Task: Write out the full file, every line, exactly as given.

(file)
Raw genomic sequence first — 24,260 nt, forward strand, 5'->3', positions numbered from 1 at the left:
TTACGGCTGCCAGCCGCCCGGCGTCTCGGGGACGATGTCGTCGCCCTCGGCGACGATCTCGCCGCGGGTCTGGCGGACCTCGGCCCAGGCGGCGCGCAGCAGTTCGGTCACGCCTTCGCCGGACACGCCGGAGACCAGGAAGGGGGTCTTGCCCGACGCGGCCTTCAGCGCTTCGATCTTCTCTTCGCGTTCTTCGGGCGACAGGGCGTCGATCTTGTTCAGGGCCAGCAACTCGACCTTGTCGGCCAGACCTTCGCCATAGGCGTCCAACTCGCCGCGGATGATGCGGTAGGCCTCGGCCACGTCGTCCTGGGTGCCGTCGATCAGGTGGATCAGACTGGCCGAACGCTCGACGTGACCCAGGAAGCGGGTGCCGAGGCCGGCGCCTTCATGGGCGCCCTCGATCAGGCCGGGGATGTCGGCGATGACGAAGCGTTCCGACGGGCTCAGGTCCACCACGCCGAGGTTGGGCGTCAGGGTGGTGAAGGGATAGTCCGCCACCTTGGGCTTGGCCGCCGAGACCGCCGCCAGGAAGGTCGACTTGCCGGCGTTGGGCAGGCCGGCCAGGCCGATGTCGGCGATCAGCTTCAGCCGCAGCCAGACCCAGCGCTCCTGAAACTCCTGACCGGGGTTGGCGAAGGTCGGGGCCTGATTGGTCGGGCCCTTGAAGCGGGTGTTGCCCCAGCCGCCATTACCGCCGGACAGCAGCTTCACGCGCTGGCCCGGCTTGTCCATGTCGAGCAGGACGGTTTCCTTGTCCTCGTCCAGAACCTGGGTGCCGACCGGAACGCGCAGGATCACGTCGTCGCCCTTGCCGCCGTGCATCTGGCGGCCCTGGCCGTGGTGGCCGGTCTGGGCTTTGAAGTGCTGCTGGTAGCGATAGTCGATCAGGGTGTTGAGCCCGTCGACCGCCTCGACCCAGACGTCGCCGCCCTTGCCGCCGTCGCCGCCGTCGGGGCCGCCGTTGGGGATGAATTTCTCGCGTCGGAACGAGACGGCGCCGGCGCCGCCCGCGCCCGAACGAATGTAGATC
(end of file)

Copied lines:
Raw genomic sequence first — 24,260 nt, forward strand, 5'->3', positions numbered from 1 at the left:
TTACGGCTGCCAGCCGCCCGGCGTCTCGGGGACGATGTCGTCGCCCTCGGCGACGATCTCGCCGCGGGTCTGGCGGACCTCGGCCCAGGCGGCGCGCAGCAGTTCGGTCACGCCTTCGCCGGACACGCCGGAGACCAGGAAGGGGGTCTTGCCCGACGCGGCCTTCAGCGCTTCGATCTTCTCTTCGCGTTCTTCGGGCGACAGGGCGTCGATCTTGTTCAGGGCCAGCAACTCGACCTTGTCGGCCAGACCTTCGCCATAGGCGTCCAACTCGCCGCGGATGATGCGGTAGGCCTCGGCCACGTCGTCCTGGGTGCCGTCGATCAGGTGGATCAGACTGGCCGAACGCTCGACGTGACCCAGGAAGCGGGTGCCGAGGCCGGCGCCTTCATGGGCGCCCTCGATCAGGCCGGGGATGTCGGCGATGACGAAGCGTTCCGACGGGCTCAGGTCCACCACGCCGAGGTTGGGCGTCAGGGTGGTGAAGGGATAGTCCGCCACCTTGGGCTTGGCCGCCGAGACCGCCGCCAGGAAGGTCGACTTGCCGGCGTTGGGCAGGCCGGCCAGGCCGATGTCGGCGATCAGCTTCAGCCGCAGCCAGACCCAGCGCTCCTGAAACTCCTGACCGGGGTTGGCGAAGGTCGGGGCCTGATTGGTCGGGCCCTTGAAGCGGGTGTTGCCCCAGCCGCCATTACCGCCGGACAGCAGCTTCACGCGCTGGCCCGGCTTGTCCATGTCGAGCAGGACGGTTTCCTTGTCCTCGTCCAGAACCTGGGTGCCGACCGGAACGCGCAGGATCACGTCGTCGCCCTTGCCGCCGTGCATCTGGCGGCCCTGGCCGTGGTGGCCGGTCTGGGCTTTGAAGTGCTGCTGGTAGCGATAGTCGATCAGGGTGTTGAGCCCGTCGACCGCCTCGACCCAGACGTCGCCGCCCTTGCCGCCGTCGCCGCCGTCGGGGCCGCCGTTGGGGATGAATTTCTCGCGTCGGAACGAGACGGCGCCGGCGCCGCCCGCGCCCGAACGAATGTAGATC